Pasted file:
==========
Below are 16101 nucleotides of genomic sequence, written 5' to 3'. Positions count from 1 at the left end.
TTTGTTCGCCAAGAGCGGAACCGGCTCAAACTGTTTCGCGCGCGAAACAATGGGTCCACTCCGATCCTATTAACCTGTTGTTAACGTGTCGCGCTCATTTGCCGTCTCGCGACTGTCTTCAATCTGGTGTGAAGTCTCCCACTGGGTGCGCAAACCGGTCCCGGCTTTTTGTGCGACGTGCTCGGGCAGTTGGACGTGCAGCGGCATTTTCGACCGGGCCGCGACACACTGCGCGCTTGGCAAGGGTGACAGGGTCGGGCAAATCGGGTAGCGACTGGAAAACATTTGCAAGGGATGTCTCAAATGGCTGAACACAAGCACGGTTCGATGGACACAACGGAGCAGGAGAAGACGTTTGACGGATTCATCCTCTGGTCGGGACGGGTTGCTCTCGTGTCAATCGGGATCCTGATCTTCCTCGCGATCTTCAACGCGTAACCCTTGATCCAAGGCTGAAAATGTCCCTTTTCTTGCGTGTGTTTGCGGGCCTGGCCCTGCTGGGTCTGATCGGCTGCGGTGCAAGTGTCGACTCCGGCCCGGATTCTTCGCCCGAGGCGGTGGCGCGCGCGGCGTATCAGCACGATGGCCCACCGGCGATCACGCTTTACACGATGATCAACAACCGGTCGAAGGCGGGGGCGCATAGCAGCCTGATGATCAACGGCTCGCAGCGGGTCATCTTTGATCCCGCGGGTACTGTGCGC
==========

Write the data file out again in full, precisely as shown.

Below are 16101 nucleotides of genomic sequence, written 5' to 3'. Positions count from 1 at the left end.
TTTGTTCGCCAAGAGCGGAACCGGCTCAAACTGTTTCGCGCGCGAAACAATGGGTCCACTCCGATCCTATTAACCTGTTGTTAACGTGTCGCGCTCATTTGCCGTCTCGCGACTGTCTTCAATCTGGTGTGAAGTCTCCCACTGGGTGCGCAAACCGGTCCCGGCTTTTTGTGCGACGTGCTCGGGCAGTTGGACGTGCAGCGGCATTTTCGACCGGGCCGCGACACACTGCGCGCTTGGCAAGGGTGACAGGGTCGGGCAAATCGGGTAGCGACTGGAAAACATTTGCAAGGGATGTCTCAAATGGCTGAACACAAGCACGGTTCGATGGACACAACGGAGCAGGAGAAGACGTTTGACGGATTCATCCTCTGGTCGGGACGGGTTGCTCTCGTGTCAATCGGGATCCTGATCTTCCTCGCGATCTTCAACGCGTAACCCTTGATCCAAGGCTGAAAATGTCCCTTTTCTTGCGTGTGTTTGCGGGCCTGGCCCTGCTGGGTCTGATCGGCTGCGGTGCAAGTGTCGACTCCGGCCCGGATTCTTCGCCCGAGGCGGTGGCGCGCGCGGCGTATCAGCACGATGGCCCACCGGCGATCACGCTTTACACGATGATCAACAACCGGTCGAAGGCGGGGGCGCATAGCAGCCTGATGATCAACGGCTCGCAGCGGGTCATCTTTGATCCCGCGGGTACTGTGCGC